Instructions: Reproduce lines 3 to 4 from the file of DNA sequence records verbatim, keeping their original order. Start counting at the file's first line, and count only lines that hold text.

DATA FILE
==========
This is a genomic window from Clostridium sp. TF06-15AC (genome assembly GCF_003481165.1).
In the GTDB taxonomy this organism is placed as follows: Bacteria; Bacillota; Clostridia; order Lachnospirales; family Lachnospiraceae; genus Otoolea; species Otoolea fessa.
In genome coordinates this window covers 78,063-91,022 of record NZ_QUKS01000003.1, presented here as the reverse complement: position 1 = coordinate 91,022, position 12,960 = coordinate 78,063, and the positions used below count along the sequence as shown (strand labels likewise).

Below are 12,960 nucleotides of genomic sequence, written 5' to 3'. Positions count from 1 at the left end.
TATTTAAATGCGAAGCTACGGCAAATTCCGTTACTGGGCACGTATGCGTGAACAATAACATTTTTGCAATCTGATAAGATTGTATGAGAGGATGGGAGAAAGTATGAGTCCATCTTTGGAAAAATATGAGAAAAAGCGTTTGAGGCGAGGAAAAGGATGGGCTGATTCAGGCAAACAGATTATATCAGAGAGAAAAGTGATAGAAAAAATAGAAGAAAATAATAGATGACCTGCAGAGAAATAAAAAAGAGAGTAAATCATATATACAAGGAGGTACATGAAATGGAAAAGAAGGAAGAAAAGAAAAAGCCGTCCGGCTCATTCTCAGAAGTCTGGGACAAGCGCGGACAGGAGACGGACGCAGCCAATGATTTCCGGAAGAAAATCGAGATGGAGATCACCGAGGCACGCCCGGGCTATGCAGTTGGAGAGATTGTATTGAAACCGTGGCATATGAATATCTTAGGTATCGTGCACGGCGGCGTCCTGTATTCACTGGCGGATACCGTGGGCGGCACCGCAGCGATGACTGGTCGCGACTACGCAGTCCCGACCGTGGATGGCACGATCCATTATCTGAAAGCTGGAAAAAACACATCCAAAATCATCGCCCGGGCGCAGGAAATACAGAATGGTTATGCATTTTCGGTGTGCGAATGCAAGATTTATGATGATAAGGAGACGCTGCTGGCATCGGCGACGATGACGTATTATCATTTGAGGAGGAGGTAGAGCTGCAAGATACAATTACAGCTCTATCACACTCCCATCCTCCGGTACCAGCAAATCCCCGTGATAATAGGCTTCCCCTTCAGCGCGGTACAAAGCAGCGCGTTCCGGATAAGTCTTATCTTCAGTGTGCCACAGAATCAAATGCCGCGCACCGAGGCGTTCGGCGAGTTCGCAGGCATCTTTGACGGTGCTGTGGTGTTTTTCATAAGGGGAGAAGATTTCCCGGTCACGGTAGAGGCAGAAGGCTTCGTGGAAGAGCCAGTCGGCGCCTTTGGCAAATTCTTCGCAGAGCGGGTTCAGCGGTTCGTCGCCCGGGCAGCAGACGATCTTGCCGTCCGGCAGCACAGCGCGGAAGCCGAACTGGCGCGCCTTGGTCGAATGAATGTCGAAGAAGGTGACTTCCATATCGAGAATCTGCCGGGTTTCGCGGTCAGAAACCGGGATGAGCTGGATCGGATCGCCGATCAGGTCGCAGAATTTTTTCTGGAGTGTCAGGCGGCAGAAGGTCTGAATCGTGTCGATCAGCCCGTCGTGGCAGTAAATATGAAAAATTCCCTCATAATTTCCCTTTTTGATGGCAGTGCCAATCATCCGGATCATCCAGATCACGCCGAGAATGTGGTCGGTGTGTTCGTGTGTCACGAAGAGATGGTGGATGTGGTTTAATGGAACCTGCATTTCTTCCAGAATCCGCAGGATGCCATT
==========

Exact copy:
In genome coordinates this window covers 78,063-91,022 of record NZ_QUKS01000003.1, presented here as the reverse complement: position 1 = coordinate 91,022, position 12,960 = coordinate 78,063, and the positions used below count along the sequence as shown (strand labels likewise).

Below are 12,960 nucleotides of genomic sequence, written 5' to 3'. Positions count from 1 at the left end.